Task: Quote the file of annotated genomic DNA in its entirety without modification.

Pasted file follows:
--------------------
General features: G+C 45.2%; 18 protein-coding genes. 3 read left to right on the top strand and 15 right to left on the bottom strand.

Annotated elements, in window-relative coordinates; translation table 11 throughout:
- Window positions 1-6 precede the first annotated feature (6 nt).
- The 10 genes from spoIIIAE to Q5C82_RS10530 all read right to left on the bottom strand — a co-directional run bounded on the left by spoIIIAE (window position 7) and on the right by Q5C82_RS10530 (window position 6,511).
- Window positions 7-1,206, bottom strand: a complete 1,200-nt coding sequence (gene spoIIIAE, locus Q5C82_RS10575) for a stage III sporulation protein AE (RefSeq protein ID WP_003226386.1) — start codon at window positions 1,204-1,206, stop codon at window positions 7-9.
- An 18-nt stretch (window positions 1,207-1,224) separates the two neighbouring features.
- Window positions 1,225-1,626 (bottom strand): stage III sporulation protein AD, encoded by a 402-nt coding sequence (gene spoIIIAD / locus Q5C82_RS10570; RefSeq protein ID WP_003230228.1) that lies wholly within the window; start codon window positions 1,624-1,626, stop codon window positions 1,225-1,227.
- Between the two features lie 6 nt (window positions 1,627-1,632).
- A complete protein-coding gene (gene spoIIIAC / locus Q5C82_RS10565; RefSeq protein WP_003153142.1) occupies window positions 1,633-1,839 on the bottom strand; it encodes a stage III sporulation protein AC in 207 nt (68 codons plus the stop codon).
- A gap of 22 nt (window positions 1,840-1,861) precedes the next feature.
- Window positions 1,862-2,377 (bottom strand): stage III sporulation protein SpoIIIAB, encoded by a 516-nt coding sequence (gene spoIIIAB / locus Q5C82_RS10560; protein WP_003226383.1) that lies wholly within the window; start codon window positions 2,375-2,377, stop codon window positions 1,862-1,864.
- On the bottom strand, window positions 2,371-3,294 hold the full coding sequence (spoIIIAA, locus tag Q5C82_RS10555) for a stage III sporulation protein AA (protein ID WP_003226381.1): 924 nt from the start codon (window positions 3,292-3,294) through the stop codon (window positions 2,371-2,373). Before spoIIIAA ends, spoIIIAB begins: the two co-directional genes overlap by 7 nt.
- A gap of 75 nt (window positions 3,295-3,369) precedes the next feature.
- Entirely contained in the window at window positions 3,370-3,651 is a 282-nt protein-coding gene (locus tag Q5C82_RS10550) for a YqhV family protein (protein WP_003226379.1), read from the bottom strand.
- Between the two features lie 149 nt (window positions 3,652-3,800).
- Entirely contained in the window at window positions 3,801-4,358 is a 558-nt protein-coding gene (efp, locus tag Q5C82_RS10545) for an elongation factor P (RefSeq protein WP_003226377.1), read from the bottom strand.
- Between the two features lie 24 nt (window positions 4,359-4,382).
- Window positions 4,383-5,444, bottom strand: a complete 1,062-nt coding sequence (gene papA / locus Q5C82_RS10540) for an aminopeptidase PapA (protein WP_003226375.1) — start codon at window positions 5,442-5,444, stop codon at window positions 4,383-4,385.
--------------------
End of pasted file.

General features: G+C 45.2%; 18 protein-coding genes. 3 read left to right on the top strand and 15 right to left on the bottom strand.

Annotated elements, in window-relative coordinates; translation table 11 throughout:
- Window positions 1-6 precede the first annotated feature (6 nt).
- The 10 genes from spoIIIAE to Q5C82_RS10530 all read right to left on the bottom strand — a co-directional run bounded on the left by spoIIIAE (window position 7) and on the right by Q5C82_RS10530 (window position 6,511).
- Window positions 7-1,206, bottom strand: a complete 1,200-nt coding sequence (gene spoIIIAE, locus Q5C82_RS10575) for a stage III sporulation protein AE (RefSeq protein ID WP_003226386.1) — start codon at window positions 1,204-1,206, stop codon at window positions 7-9.
- An 18-nt stretch (window positions 1,207-1,224) separates the two neighbouring features.
- Window positions 1,225-1,626 (bottom strand): stage III sporulation protein AD, encoded by a 402-nt coding sequence (gene spoIIIAD / locus Q5C82_RS10570; RefSeq protein ID WP_003230228.1) that lies wholly within the window; start codon window positions 1,624-1,626, stop codon window positions 1,225-1,227.
- Between the two features lie 6 nt (window positions 1,627-1,632).
- A complete protein-coding gene (gene spoIIIAC / locus Q5C82_RS10565; RefSeq protein WP_003153142.1) occupies window positions 1,633-1,839 on the bottom strand; it encodes a stage III sporulation protein AC in 207 nt (68 codons plus the stop codon).
- A gap of 22 nt (window positions 1,840-1,861) precedes the next feature.
- Window positions 1,862-2,377 (bottom strand): stage III sporulation protein SpoIIIAB, encoded by a 516-nt coding sequence (gene spoIIIAB / locus Q5C82_RS10560; protein WP_003226383.1) that lies wholly within the window; start codon window positions 2,375-2,377, stop codon window positions 1,862-1,864.
- On the bottom strand, window positions 2,371-3,294 hold the full coding sequence (spoIIIAA, locus tag Q5C82_RS10555) for a stage III sporulation protein AA (protein ID WP_003226381.1): 924 nt from the start codon (window positions 3,292-3,294) through the stop codon (window positions 2,371-2,373). Before spoIIIAA ends, spoIIIAB begins: the two co-directional genes overlap by 7 nt.
- A gap of 75 nt (window positions 3,295-3,369) precedes the next feature.
- Entirely contained in the window at window positions 3,370-3,651 is a 282-nt protein-coding gene (locus tag Q5C82_RS10550) for a YqhV family protein (protein WP_003226379.1), read from the bottom strand.
- Between the two features lie 149 nt (window positions 3,652-3,800).
- Entirely contained in the window at window positions 3,801-4,358 is a 558-nt protein-coding gene (efp, locus tag Q5C82_RS10545) for an elongation factor P (RefSeq protein WP_003226377.1), read from the bottom strand.
- Between the two features lie 24 nt (window positions 4,359-4,382).
- Window positions 4,383-5,444, bottom strand: a complete 1,062-nt coding sequence (gene papA / locus Q5C82_RS10540) for an aminopeptidase PapA (protein WP_003226375.1) — start codon at window positions 5,442-5,444, stop codon at window positions 4,383-4,385.